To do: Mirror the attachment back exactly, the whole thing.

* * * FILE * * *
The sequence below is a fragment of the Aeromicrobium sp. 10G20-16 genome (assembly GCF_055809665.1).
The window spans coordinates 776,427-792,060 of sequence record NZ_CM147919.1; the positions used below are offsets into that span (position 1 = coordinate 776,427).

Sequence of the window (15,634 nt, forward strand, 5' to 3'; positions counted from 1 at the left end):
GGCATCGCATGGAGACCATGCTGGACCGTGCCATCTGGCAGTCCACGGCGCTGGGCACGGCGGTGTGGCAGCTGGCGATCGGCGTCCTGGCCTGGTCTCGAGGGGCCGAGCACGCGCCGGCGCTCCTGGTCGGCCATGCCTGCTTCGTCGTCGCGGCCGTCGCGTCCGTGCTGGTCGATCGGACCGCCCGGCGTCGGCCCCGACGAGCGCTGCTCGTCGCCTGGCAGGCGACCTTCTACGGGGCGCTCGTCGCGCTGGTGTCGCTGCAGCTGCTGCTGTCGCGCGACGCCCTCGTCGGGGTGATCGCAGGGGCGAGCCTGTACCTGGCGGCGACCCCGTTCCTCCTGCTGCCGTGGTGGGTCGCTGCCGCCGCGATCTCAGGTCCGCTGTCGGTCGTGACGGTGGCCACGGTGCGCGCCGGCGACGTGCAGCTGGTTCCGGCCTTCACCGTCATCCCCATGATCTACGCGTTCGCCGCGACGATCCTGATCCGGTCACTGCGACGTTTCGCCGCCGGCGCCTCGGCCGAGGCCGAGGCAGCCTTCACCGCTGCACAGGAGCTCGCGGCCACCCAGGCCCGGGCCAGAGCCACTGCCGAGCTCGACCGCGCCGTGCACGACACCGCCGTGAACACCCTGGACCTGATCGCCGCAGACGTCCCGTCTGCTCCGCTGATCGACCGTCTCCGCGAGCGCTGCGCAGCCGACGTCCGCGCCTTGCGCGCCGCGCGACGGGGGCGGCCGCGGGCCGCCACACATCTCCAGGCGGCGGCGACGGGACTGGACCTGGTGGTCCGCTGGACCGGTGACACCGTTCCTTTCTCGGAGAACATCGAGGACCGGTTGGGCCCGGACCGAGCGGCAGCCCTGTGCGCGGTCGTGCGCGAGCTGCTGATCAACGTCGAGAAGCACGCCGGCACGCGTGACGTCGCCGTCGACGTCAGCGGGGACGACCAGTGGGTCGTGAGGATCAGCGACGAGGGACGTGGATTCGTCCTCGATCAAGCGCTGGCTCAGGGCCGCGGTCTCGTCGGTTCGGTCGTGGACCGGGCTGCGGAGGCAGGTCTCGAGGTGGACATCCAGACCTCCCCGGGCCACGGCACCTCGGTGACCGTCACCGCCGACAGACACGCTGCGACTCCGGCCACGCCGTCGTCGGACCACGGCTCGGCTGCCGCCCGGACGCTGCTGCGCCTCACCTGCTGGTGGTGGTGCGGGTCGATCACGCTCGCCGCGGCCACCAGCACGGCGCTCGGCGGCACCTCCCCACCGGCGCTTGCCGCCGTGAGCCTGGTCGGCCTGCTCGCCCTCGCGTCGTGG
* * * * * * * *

The sequence below is a fragment of the Aeromicrobium sp. 10G20-16 genome (assembly GCF_055809665.1).
The window spans coordinates 776,427-792,060 of sequence record NZ_CM147919.1; the positions used below are offsets into that span (position 1 = coordinate 776,427).

Sequence of the window (15,634 nt, forward strand, 5' to 3'; positions counted from 1 at the left end):
GGCATCGCATGGAGACCATGCTGGACCGTGCCATCTGGCAGTCCACGGCGCTGGGCACGGCGGTGTGGCAGCTGGCGATCGGCGTCCTGGCCTGGTCTCGAGGGGCCGAGCACGCGCCGGCGCTCCTGGTCGGCCATGCCTGCTTCGTCGTCGCGGCCGTCGCGTCCGTGCTGGTCGATCGGACCGCCCGGCGTCGGCCCCGACGAGCGCTGCTCGTCGCCTGGCAGGCGACCTTCTACGGGGCGCTCGTCGCGCTGGTGTCGCTGCAGCTGCTGCTGTCGCGCGACGCCCTCGTCGGGGTGATCGCAGGGGCGAGCCTGTACCTGGCGGCGACCCCGTTCCTCCTGCTGCCGTGGTGGGTCGCTGCCGCCGCGATCTCAGGTCCGCTGTCGGTCGTGACGGTGGCCACGGTGCGCGCCGGCGACGTGCAGCTGGTTCCGGCCTTCACCGTCATCCCCATGATCTACGCGTTCGCCGCGACGATCCTGATCCGGTCACTGCGACGTTTCGCCGCCGGCGCCTCGGCCGAGGCCGAGGCAGCCTTCACCGCTGCACAGGAGCTCGCGGCCACCCAGGCCCGGGCCAGAGCCACTGCCGAGCTCGACCGCGCCGTGCACGACACCGCCGTGAACACCCTGGACCTGATCGCCGCAGACGTCCCGTCTGCTCCGCTGATCGACCGTCTCCGCGAGCGCTGCGCAGCCGACGTCCGCGCCTTGCGCGCCGCGCGACGGGGGCGGCCGCGGGCCGCCACACATCTCCAGGCGGCGGCGACGGGACTGGACCTGGTGGTCCGCTGGACCGGTGACACCGTTCCTTTCTCGGAGAACATCGAGGACCGGTTGGGCCCGGACCGAGCGGCAGCCCTGTGCGCGGTCGTGCGCGAGCTGCTGATCAACGTCGAGAAGCACGCCGGCACGCGTGACGTCGCCGTCGACGTCAGCGGGGACGACCAGTGGGTCGTGAGGATCAGCGACGAGGGACGTGGATTCGTCCTCGATCAAGCGCTGGCTCAGGGCCGCGGTCTCGTCGGTTCGGTCGTGGACCGGGCTGCGGAGGCAGGTCTCGAGGTGGACATCCAGACCTCCCCGGGCCACGGCACCTCGGTGACCGTCACCGCCGACAGACACGCTGCGACTCCGGCCACGCCGTCGTCGGACCACGGCTCGGCTGCCGCCCGGACGCTGCTGCGCCTCACCTGCTGGTGGTGGTGCGGGTCGATCACGCTCGCCGCGGCCACCAGCACGGCGCTCGGCGGCACCTCCCCACCGGCGCTTGCCGCCGTGAGCCTGGTCGGCCTGCTCGCCCTCGCGTCGTGG